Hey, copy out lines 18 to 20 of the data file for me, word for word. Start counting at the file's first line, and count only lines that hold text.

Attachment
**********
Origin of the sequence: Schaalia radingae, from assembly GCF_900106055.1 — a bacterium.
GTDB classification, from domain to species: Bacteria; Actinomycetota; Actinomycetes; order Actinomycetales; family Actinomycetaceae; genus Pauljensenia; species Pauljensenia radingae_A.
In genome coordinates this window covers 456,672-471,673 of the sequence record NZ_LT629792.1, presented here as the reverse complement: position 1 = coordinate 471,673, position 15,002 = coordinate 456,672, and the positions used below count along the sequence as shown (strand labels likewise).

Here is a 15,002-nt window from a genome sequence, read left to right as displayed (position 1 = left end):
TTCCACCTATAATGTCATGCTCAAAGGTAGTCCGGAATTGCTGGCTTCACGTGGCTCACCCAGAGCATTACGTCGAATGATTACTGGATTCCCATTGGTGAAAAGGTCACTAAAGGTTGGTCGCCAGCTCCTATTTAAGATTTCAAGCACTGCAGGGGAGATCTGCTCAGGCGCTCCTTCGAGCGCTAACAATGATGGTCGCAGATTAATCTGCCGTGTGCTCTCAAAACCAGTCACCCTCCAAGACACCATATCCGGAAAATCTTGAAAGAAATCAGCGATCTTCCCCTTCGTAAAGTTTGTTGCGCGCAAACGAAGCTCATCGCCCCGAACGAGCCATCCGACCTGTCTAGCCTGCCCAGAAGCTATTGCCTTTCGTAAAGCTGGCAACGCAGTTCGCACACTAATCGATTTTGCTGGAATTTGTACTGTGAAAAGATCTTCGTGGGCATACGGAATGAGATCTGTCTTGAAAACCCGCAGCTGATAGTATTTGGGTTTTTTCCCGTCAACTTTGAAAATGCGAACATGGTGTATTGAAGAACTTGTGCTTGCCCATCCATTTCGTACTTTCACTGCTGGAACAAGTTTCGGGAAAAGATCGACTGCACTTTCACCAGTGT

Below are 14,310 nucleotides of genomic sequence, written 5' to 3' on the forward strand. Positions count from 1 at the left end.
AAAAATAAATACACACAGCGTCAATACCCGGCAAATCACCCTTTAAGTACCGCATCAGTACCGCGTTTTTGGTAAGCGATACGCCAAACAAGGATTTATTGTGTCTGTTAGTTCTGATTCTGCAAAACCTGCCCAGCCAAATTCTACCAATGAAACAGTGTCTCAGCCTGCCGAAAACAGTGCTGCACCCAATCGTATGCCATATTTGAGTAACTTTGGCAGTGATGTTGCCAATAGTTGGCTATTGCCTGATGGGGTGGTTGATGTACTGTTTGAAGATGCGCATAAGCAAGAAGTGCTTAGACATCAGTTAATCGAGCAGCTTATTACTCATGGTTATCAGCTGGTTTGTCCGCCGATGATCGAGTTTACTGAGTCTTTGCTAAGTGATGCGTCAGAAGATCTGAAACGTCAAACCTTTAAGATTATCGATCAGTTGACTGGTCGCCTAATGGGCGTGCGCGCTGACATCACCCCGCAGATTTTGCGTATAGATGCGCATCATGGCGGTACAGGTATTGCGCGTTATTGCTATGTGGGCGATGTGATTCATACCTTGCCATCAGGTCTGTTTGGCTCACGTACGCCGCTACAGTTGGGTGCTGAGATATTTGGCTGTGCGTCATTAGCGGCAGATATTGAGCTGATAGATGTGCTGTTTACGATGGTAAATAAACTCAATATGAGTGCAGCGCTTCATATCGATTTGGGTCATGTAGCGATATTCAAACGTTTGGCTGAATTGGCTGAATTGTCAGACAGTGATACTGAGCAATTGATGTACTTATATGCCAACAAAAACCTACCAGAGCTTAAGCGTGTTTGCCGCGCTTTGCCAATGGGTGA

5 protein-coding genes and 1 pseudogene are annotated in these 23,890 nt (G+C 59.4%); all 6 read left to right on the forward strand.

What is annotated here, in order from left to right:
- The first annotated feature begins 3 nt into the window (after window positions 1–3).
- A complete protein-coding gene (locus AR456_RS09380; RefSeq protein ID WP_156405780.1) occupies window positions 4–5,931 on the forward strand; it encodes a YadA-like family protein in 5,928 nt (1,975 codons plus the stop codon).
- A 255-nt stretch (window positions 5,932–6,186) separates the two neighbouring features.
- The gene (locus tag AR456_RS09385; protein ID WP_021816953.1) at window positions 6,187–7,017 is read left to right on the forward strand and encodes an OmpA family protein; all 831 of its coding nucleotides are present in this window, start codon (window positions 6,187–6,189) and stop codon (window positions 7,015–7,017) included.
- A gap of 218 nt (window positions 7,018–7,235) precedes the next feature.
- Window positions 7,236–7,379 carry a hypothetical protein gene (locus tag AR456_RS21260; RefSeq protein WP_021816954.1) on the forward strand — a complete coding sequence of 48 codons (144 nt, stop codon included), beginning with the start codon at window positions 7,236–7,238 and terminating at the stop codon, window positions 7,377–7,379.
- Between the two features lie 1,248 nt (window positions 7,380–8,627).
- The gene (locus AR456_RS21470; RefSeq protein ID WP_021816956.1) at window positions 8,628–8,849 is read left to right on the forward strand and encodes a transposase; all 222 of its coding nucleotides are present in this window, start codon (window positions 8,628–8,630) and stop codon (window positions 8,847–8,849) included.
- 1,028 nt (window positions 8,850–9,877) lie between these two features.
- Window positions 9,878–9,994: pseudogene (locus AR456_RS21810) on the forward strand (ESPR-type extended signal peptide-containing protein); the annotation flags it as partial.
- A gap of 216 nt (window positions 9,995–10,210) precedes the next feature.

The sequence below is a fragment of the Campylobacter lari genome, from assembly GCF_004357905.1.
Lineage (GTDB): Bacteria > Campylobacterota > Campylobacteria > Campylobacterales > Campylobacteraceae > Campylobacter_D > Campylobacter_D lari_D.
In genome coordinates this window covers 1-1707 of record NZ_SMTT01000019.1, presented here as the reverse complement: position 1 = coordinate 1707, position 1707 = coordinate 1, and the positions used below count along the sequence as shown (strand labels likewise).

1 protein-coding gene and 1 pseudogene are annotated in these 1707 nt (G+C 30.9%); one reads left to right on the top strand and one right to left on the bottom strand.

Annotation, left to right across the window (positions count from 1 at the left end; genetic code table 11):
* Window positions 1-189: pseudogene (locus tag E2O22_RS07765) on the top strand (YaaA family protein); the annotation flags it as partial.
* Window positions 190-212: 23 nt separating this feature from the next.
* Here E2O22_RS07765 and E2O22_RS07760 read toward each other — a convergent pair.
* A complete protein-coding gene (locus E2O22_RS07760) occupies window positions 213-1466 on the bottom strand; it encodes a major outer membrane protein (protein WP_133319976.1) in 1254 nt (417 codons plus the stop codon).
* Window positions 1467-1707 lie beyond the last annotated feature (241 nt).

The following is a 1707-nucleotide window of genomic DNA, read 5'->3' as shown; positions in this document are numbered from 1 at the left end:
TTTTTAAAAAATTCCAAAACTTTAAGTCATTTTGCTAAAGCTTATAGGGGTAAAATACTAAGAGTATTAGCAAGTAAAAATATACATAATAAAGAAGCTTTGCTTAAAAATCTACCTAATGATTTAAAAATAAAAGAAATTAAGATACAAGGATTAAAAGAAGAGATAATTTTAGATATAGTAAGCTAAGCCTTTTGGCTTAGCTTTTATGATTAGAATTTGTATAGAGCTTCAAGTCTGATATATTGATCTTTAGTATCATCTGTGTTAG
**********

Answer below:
- 1,028 nt (window positions 8,850–9,877) lie between these two features.
- Window positions 9,878–9,994: pseudogene (locus AR456_RS21810) on the forward strand (ESPR-type extended signal peptide-containing protein); the annotation flags it as partial.
- A gap of 216 nt (window positions 9,995–10,210) precedes the next feature.